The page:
Being located adjacent to The Westin Resort Nusa Dua has its perks, as BICC gains high-quality F&B catering support.
As well, event delegates can easily skip to the hotel’s Heavenly Spa by Westin for a post-meeting massage or keep to their usual exercise routine at the fitness studio, double tennis court and on-site running routes.
Saraswati Subadia, assistant director of sales and marketing for The Westin Resort Nusa Dua, said the venue often won an event bid with its “appealing environment” that planners are comfortable with.
“In our 27 years of experience in hosting small to large conferences and corporate to high-level government events, we have received many comments about our well-designed interior as well as varied support facilities,” she added. – Ade Siregar
Comfort is a key consideration at Academyhills, with facilities designed with the belief that delegates who are relaxed will be more productive and engaged.
Designed by world-famous architect Kengo Kuma, the conference centre occupies the 49th floor of the Roppongi Hills complex. The 559m2 Tower Hall can accommodate 500 delegates in a theatre layout, while the other nine event spaces can cater to groups of between 150 and 30 guests.
Roppongi Hills was created as an “artelligent city” – a fusion of art and intelligence – and Academyhills contributes to that as a space of “tranquil intellectual luxury,” said Keiji Kurahashi, senior manager of the Academyhills Forum Group.
“Delegates stay in conference facilities for several hours at a time and are often in a tense environment. And that is why we have incorporated visual designs of an appropriate scale and calm lighting while making the entire complex easy to navigate in order to reduce participants’ tension,” he said.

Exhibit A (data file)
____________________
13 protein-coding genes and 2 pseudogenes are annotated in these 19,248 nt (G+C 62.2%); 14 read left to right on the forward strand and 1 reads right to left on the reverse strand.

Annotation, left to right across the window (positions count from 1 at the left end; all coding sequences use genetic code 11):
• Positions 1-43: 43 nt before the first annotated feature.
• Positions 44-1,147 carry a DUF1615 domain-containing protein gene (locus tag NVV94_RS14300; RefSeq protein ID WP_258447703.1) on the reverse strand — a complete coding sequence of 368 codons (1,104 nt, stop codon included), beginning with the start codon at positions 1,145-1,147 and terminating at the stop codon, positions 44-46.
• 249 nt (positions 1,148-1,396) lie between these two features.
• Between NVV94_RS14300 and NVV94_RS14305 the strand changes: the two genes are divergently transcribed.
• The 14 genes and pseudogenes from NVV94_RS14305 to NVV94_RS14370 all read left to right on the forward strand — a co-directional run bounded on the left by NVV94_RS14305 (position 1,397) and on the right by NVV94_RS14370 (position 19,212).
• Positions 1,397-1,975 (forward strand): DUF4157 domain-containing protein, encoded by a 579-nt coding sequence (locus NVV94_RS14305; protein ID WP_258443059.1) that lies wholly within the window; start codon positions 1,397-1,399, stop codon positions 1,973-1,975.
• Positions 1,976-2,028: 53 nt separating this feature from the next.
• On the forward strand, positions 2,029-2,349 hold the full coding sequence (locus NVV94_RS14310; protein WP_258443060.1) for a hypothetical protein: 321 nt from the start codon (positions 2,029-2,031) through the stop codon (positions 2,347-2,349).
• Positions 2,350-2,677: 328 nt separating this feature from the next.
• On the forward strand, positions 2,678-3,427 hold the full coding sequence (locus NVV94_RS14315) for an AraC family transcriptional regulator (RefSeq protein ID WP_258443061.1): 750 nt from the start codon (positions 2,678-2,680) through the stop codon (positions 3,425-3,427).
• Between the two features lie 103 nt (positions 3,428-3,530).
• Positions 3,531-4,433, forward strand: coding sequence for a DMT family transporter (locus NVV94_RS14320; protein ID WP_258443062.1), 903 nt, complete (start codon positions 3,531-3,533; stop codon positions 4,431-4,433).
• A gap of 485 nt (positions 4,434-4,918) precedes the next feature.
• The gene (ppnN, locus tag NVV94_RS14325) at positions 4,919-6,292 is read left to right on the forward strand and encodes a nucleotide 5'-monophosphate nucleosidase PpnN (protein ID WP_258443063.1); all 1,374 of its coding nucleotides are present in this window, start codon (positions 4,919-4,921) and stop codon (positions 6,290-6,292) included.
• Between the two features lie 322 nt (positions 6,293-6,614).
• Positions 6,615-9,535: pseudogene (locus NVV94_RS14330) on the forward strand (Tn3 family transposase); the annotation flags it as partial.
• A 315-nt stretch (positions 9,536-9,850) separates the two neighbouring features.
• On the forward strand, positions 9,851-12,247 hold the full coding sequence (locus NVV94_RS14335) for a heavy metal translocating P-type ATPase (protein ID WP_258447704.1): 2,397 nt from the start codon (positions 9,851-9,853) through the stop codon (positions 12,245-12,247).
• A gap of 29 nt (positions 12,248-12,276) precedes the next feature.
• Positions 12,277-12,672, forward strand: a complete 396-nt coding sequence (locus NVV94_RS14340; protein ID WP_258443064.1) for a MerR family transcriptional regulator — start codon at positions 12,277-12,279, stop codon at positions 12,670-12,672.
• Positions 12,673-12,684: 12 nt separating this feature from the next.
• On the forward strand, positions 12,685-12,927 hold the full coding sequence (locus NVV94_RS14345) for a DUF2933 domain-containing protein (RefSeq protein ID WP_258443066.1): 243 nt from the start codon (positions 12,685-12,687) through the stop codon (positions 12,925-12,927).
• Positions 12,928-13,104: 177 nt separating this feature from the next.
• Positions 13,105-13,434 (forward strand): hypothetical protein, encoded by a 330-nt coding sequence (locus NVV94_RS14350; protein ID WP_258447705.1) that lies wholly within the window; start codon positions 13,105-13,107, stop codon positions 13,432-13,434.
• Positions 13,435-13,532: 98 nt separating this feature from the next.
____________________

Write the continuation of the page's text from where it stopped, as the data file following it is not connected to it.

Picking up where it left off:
That concern for delegates’ well-being has extended to the creation of a unique chair. The WATT chair benefits from extensive ergonomic research to reduce discomfort and help delegates remain focused during long meetings.
To promote the sense of the conference centre serving as a knowledge hub, the Library Café and the hallways of Academyhills are flanked by bookshelves containing books on a myriad of subjects that can be perused by guests. Corridors are wide and dotted with comfortable chairs; the décor is warm and inviting.
Some 200m above street-level, the venue also boasts 360-degree views across the city – particularly spectacular at night – while event catering services are provided by members-only Roppongi Hills Club, which is housed in the same building. – Julian Ryall
Setia SPICE Convention Centre, Penang
Setia SPICE Convention Centre in Penang, Malaysia is recognised as the first hybrid solar powered convention centre in the world, and boasts a Green Building Index certification.
Setting it apart from traditional convention centres is its vast open spaces that welcome events.
The rooftop garden comprises three large areas: A children’s playground, a large well-manicured green lawn, and a Japanese inspired bamboo garden and spice garden. Spread across two levels, the rooftop garden allows attendees of large-scale events to flow freely in the open. It can host approximately 10,000 guests for a cocktail event.